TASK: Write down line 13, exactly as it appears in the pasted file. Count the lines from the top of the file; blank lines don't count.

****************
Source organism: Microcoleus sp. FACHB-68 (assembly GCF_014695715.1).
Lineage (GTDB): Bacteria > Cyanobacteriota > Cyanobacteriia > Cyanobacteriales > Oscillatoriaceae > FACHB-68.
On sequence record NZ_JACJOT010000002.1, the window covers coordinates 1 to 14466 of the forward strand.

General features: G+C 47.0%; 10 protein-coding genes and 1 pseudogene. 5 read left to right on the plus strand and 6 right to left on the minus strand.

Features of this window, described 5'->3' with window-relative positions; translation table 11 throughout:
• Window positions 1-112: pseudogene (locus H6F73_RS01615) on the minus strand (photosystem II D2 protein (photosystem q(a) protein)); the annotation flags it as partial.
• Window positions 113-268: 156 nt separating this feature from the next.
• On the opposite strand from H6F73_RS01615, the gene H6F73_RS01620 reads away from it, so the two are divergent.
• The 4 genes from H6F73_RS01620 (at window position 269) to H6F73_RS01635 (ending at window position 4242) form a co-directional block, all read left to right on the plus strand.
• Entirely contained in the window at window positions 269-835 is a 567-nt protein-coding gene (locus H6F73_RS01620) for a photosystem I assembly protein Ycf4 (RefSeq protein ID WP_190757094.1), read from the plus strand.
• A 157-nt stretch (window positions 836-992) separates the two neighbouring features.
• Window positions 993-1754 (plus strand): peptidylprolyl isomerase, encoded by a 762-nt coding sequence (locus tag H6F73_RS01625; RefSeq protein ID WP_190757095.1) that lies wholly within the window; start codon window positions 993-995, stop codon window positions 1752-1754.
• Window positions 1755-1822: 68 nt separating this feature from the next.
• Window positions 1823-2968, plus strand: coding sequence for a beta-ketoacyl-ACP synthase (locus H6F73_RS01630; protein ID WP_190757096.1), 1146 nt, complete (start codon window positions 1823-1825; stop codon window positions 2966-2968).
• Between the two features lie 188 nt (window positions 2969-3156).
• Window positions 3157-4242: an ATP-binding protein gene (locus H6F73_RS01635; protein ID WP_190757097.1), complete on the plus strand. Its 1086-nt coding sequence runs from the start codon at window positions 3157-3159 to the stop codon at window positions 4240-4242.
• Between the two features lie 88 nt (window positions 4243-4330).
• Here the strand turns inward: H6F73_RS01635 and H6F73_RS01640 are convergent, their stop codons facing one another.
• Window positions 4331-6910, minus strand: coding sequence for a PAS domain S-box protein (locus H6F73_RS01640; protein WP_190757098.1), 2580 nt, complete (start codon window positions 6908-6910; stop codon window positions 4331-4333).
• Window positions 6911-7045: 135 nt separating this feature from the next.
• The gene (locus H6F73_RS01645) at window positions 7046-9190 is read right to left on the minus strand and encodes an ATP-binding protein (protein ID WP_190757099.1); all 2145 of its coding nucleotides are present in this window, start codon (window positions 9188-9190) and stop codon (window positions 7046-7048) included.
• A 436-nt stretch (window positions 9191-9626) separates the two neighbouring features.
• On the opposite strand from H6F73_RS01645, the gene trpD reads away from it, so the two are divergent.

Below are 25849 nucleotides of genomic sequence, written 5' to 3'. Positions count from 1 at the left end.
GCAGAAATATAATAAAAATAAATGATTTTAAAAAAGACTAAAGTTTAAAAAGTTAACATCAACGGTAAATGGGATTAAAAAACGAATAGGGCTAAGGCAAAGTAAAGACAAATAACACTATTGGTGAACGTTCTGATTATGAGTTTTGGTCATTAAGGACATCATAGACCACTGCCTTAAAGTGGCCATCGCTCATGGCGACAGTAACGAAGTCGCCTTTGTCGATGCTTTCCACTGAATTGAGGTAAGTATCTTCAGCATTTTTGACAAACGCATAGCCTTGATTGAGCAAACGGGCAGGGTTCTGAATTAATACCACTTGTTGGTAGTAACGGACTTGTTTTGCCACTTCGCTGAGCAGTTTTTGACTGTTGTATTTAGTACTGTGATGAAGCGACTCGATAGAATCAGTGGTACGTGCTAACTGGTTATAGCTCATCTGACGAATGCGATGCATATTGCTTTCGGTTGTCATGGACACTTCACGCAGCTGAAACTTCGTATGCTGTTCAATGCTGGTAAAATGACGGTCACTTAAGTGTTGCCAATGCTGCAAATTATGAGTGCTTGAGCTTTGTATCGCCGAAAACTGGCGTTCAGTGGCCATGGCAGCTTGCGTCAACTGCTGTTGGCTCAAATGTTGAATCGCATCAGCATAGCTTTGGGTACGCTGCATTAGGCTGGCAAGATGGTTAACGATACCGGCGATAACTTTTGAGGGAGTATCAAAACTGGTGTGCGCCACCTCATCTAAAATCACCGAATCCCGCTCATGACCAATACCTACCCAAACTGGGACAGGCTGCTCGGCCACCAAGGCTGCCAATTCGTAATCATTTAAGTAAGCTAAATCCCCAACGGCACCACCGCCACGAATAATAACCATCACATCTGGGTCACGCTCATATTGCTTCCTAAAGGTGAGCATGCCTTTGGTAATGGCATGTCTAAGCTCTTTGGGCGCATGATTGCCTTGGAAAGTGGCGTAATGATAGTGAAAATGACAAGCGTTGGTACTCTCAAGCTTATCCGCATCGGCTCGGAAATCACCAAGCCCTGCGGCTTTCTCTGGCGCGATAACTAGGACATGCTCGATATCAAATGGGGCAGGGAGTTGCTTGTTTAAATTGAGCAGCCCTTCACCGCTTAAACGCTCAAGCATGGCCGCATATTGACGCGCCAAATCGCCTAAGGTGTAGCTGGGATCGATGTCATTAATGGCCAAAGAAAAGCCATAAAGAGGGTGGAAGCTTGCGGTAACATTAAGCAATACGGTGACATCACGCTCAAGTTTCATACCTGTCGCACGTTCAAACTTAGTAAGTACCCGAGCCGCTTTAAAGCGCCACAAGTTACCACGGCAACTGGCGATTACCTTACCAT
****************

• Window positions 1755-1822: 68 nt separating this feature from the next.